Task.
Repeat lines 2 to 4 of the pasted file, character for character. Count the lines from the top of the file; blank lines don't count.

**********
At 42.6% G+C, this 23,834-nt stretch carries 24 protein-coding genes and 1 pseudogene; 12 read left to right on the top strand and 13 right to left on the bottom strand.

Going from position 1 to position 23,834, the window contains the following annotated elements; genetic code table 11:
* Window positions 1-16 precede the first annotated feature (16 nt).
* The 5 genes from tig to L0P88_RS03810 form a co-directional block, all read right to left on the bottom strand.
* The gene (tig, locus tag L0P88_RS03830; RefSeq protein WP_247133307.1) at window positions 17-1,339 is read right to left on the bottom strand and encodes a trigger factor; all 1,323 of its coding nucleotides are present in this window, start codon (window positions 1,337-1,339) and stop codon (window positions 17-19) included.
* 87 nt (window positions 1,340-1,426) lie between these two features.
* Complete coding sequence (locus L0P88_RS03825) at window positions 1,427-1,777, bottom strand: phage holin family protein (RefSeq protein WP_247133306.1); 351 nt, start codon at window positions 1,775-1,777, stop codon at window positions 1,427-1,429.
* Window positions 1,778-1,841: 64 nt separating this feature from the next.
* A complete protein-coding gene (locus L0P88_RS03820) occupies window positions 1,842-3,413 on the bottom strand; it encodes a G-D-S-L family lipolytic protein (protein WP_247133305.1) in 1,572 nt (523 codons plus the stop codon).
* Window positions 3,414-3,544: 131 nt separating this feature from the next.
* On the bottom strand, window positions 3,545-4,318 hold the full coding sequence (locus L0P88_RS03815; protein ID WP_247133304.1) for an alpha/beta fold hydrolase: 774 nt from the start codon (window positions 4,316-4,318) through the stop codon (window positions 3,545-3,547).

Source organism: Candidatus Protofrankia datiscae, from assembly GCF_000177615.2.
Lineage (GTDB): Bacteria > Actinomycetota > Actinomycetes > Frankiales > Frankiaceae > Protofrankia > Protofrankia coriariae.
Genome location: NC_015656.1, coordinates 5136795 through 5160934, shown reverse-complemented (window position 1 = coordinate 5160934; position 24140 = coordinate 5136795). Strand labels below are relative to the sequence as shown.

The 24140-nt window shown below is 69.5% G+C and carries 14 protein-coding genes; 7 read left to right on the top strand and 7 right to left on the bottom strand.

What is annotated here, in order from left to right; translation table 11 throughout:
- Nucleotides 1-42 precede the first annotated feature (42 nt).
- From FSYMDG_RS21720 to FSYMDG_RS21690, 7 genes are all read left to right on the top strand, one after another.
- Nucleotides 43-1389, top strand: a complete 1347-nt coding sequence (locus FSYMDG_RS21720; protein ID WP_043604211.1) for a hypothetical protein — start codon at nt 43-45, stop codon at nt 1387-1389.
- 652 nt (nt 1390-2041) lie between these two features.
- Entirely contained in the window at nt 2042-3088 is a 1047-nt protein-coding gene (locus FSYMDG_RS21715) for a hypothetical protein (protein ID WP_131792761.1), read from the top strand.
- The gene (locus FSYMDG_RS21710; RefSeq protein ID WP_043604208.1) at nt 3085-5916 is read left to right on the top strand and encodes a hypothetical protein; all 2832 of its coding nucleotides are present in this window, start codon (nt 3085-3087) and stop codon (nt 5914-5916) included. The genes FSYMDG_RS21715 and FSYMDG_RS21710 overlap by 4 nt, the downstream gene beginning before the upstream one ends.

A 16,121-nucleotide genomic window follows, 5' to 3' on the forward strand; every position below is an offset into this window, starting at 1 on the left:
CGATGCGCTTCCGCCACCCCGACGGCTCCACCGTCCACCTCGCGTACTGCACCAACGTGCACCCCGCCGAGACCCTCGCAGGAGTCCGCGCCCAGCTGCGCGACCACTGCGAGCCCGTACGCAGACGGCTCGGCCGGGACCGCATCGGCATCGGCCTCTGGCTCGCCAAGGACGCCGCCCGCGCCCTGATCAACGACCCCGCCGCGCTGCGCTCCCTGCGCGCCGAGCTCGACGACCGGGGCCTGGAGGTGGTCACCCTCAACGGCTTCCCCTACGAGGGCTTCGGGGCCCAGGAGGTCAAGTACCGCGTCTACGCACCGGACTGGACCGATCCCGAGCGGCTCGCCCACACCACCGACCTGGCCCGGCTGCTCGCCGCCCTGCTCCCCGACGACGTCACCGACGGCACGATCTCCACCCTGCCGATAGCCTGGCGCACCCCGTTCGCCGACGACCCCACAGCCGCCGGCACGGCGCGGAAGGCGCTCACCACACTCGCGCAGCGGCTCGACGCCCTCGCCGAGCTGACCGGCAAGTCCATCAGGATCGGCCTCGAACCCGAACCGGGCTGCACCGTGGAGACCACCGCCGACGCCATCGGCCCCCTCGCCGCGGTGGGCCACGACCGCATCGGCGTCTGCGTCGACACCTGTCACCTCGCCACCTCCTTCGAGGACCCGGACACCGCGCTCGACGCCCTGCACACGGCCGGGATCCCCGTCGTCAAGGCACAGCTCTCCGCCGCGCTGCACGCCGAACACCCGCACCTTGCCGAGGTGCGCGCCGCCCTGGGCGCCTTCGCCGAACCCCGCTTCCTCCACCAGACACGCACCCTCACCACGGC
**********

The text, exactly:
Going from position 1 to position 23,834, the window contains the following annotated elements; genetic code table 11:
* Window positions 1-16 precede the first annotated feature (16 nt).
* The 5 genes from tig to L0P88_RS03810 form a co-directional block, all read right to left on the bottom strand.